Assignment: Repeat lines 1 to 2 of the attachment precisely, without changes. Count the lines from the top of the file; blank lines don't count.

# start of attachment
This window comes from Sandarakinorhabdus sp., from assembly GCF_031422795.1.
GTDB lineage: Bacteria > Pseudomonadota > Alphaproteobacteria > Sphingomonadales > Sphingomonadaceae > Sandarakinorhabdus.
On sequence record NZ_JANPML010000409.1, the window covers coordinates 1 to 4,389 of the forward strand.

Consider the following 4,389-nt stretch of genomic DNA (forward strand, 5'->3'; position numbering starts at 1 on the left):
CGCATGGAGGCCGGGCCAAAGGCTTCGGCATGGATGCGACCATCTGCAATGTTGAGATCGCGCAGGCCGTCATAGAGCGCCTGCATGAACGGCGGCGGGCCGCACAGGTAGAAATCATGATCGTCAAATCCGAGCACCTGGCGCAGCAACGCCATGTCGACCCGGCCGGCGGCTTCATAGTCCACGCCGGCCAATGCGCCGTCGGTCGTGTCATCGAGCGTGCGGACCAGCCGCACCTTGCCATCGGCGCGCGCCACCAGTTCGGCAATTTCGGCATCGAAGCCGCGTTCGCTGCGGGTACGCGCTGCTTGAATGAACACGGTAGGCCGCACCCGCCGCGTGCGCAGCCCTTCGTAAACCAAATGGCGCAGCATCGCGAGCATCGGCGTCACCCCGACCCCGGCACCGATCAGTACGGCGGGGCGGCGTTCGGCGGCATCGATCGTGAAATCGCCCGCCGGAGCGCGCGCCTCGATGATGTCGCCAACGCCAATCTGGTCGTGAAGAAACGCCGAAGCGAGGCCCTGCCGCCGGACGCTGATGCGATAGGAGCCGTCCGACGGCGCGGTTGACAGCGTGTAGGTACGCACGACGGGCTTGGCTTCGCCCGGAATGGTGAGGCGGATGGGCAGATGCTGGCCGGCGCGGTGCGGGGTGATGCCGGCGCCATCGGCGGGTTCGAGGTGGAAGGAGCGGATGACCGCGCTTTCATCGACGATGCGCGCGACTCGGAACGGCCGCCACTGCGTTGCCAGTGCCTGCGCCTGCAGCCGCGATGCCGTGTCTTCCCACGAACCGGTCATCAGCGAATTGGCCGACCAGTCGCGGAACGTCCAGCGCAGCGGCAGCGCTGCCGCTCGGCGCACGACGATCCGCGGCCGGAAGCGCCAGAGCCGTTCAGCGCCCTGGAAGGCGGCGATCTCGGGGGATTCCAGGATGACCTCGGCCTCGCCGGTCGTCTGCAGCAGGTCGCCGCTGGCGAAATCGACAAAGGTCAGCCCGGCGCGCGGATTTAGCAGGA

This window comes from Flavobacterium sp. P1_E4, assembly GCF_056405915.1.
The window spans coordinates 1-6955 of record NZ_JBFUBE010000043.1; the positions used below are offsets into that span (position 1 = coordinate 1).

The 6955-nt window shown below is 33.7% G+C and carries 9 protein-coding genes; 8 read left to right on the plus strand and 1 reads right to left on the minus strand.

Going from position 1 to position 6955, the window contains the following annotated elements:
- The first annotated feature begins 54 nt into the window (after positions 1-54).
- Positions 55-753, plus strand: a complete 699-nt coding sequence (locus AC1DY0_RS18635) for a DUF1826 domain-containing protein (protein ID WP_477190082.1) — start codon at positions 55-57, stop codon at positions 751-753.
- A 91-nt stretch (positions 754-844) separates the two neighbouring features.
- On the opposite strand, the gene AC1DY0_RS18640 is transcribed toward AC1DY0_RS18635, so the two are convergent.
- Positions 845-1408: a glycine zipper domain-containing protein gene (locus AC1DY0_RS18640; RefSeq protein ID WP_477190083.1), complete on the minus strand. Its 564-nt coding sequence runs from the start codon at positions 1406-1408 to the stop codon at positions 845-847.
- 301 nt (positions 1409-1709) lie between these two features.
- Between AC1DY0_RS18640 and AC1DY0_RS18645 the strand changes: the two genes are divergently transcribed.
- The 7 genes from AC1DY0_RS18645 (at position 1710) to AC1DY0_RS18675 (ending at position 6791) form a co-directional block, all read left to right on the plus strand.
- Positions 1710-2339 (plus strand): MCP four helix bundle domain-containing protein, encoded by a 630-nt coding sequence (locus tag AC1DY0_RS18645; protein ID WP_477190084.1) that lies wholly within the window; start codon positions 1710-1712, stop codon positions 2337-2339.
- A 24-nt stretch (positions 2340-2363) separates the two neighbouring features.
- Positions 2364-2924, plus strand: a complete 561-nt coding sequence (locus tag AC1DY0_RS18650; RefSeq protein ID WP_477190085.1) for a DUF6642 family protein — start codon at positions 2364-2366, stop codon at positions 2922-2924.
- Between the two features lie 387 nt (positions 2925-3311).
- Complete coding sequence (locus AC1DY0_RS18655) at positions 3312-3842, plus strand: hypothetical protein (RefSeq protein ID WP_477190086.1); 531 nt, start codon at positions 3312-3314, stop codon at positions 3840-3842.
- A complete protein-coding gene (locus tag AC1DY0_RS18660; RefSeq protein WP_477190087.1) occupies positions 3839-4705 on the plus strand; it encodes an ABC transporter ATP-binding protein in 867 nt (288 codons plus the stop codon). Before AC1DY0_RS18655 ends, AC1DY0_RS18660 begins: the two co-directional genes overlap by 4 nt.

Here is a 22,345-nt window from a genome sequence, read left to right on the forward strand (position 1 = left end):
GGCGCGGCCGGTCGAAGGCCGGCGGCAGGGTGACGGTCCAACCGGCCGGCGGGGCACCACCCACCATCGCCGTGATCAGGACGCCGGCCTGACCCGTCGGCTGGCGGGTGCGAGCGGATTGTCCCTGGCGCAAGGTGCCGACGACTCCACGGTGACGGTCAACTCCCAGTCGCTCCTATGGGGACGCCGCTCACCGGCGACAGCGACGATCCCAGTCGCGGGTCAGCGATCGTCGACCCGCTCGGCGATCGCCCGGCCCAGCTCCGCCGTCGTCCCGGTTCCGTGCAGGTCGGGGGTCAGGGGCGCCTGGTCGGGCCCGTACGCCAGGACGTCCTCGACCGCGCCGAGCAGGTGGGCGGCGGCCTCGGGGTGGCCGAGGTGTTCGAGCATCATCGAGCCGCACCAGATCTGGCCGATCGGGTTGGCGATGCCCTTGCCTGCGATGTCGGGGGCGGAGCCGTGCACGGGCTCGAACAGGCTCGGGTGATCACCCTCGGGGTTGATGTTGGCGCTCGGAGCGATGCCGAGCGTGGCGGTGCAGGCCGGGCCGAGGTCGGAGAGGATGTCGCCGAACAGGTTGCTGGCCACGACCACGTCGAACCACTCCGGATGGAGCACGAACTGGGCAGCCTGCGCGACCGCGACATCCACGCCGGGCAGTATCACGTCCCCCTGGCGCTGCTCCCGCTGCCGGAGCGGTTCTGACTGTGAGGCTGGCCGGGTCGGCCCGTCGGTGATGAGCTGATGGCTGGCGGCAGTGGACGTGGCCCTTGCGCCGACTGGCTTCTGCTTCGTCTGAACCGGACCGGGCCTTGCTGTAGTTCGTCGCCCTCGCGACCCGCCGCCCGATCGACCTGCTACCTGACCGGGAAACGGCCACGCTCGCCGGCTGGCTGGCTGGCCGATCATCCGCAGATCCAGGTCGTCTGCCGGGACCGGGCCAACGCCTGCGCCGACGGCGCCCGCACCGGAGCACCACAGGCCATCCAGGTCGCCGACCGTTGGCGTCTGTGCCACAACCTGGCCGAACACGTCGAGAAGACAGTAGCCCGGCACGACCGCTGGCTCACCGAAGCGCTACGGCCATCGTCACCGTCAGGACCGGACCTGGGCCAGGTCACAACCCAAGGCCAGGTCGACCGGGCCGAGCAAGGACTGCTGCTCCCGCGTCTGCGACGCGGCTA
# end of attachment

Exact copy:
This window comes from Sandarakinorhabdus sp., from assembly GCF_031422795.1.
GTDB lineage: Bacteria > Pseudomonadota > Alphaproteobacteria > Sphingomonadales > Sphingomonadaceae > Sandarakinorhabdus.